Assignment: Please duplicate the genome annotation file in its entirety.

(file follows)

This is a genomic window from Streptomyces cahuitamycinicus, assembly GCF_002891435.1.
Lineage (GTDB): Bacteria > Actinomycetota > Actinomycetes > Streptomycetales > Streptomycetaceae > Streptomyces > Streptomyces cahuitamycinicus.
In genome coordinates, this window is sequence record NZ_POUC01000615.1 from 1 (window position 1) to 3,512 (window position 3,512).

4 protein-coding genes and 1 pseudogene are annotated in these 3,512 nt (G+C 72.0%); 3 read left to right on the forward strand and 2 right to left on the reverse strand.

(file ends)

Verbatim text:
This is a genomic window from Streptomyces cahuitamycinicus, assembly GCF_002891435.1.
Lineage (GTDB): Bacteria > Actinomycetota > Actinomycetes > Streptomycetales > Streptomycetaceae > Streptomyces > Streptomyces cahuitamycinicus.
In genome coordinates, this window is sequence record NZ_POUC01000615.1 from 1 (window position 1) to 3,512 (window position 3,512).

4 protein-coding genes and 1 pseudogene are annotated in these 3,512 nt (G+C 72.0%); 3 read left to right on the forward strand and 2 right to left on the reverse strand.